English novelist (Saturday Night and Sunday Morning), short story writer (The Loneliness of the Long Distance Runner), poet and essayist.
On Saturday Afternoon, first published in the collection The Loneliness of the Long Distance Runner, in 1959
Available to read online here (search for the title, about two thirds of the way through the document)
This is the fourth of five stories in the volume Points of View to be given the style classification by Moffett and McElheny of Subjective Narration. Here’s how their introduction continues: “First-person fiction, especially today, abounds in stories narrated by persons whose perspective and values are questionable for the reader. Is the speaker missing something? Can we accept his judgments? If we are not sure, we may wish the author had been “clearer” so that we would not be reminded of our own uncertainties about what we see and what we ought to make of what we see. Even after his travels, does Gulliver have the proper perspective?”
Spoiler alert – if you haven’t read the story yet and want to before you read the summary of it below, stop now! Also, a trigger warning, as the story deals with suicide.
On Saturday Afternoon
Our 16-year-old narrator, whose name we never learn, remembers a time when he “once saw a bloke try to kill himself”. It happened one Saturday afternoon when he was ten, and he’d left the house because his dad was in a black mood and the best thing he could do if his dad was in one of his moods was to escape the house.
He saw the bloke in the yard – he hadn’t been living in the neighbourhood long. He had a rope with him. When the boy asked him what he was going to do with the rope, he replied, “I’m going ter ‘ang messen, lad”. Why? “Because I’m fed up […] and because I want to. My missus left me, and I’m out o’ work.” The man gets the boy to agree to kick the chair away from under his feet when he shows signs of struggling. The boy tells him that the rope around the light fitting wouldn’t be strong enough for the job, but the man won’t hear of it.
True enough, just when the man is dangling there and the boy has kicked the chair away, “he fell down with such a horrible thump on the floor that I thought he’d broke every bone he’d got.” When the policeman comes to cut him free, he tells him he’ll get six years for that, as taking your own life was illegal in those days. Taken to hospital, he gets a bed on the top floor. It doesn’t take long for him to throw himself from a window on the top floor and kill himself that way.
For the boy it’s a memorable moment; he’s confident he will never be in a position where he wants to kill himself. He’ll never be that black. But he also finds it a thrilling memory – and much more exciting than watching Saturday morning shows at the pictures. He also realises his dad will never have that dark look in his eyes; so, for the boy, it’s quite an optimistic story.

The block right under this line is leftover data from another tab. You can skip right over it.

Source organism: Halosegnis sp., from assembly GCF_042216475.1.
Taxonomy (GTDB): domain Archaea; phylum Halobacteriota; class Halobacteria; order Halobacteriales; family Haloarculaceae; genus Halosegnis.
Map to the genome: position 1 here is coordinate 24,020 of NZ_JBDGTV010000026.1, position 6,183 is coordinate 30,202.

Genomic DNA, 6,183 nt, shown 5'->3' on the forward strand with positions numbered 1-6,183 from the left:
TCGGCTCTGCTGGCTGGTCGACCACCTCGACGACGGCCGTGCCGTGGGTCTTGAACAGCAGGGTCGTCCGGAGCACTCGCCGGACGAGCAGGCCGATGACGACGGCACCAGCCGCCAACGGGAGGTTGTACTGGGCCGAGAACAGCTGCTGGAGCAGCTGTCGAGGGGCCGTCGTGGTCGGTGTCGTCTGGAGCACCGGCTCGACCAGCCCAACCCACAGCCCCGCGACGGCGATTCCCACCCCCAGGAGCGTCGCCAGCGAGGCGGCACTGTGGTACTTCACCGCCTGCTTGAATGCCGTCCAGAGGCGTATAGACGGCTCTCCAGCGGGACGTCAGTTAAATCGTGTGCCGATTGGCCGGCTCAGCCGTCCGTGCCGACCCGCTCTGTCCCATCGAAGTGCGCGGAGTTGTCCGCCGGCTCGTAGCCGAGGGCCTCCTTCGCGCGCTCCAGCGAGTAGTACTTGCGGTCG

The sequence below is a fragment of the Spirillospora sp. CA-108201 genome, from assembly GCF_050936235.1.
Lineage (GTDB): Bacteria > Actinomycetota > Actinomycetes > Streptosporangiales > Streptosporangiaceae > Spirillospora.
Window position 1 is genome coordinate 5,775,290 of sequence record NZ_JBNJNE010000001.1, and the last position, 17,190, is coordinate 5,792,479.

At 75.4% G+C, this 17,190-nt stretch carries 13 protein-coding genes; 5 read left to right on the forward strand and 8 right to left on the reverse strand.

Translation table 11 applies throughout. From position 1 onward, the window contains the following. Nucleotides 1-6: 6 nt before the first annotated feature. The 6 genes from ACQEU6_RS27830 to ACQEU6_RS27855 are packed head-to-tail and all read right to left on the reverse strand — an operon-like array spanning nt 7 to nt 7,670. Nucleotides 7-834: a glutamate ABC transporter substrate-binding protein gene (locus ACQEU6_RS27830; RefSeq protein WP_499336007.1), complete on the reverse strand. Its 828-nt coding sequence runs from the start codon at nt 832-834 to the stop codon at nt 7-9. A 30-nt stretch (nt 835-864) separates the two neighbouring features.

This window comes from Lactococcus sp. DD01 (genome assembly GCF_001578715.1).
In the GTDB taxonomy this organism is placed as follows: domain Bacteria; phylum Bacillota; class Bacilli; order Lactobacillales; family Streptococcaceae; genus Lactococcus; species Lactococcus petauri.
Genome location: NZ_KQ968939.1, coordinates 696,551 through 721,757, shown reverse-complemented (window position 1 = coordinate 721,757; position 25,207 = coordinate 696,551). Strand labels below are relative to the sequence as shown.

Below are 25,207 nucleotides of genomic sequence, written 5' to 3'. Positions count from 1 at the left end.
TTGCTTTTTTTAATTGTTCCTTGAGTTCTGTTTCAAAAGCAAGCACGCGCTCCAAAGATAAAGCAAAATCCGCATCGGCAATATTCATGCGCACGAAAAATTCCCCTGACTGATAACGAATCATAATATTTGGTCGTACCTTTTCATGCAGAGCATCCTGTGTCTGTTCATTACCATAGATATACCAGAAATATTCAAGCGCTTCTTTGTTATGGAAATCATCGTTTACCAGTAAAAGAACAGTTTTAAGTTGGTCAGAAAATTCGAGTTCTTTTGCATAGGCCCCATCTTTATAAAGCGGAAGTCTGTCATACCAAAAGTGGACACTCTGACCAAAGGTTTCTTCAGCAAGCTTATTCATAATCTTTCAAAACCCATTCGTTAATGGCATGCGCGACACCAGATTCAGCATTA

Though relatively short, this is a delicately and finely written piece, which gets under the skin of both the boy and the man – and to a lesser extent, the boy’s father. You can hear the voice of the boy very clearly in the writing, with the use of Sillitoe’s local Nottingham dialect and speech structure.
I take two things away from this story. One is the simple, matter-of-fact determination of the man to take his own life; quietly, unsensationally, calmly. It’s not only the public school alumni who espoused the stiff-upper-lip where it comes to men’s emotions; the man’s inability to say much about his plight shows that it’s a problem that transcends the class system. The other is the undisguised thrill that the boy feels to be witnessing real life drama like this, getting an almost voyeuristic pleasure from what promises to be the man’s last act on earth. He’s not particularly interested in the man’s reasons – although he feels it’s only polite to ask; he just wants to see the final action. The man is also perfectly happy for the boy to witness it; indeed, to participate in it, by kicking the chair away. When he fails to make a clean job of it, the boy is rather disgusted with the man’s inadequacy. When he hears how the man later threw himself out of the hospital window he feels both glad and sad about it. Finally, he also realises that if he’d witnessed the act now, at the age of sixteen, he would have found it a much more horrific and stressful experience. But for a 10-year-old, it was something new to brighten up an otherwise dull Saturday.
It’s an interesting little tale; the reader has a rather curious sense of detachment to it all, partly because the narrator is so emotionless about the whole experience, partly because it took place six years ago, and partly because we learn very little about the victim himself. It’s just one of life’s little tragedies. Life moves on.
The next story in the anthology is the fifth and final of the subjective narration stories, A & P by John Updike. This is another author of whom I of course have heard but never read, so I will be fascinated to see what his style and content is like!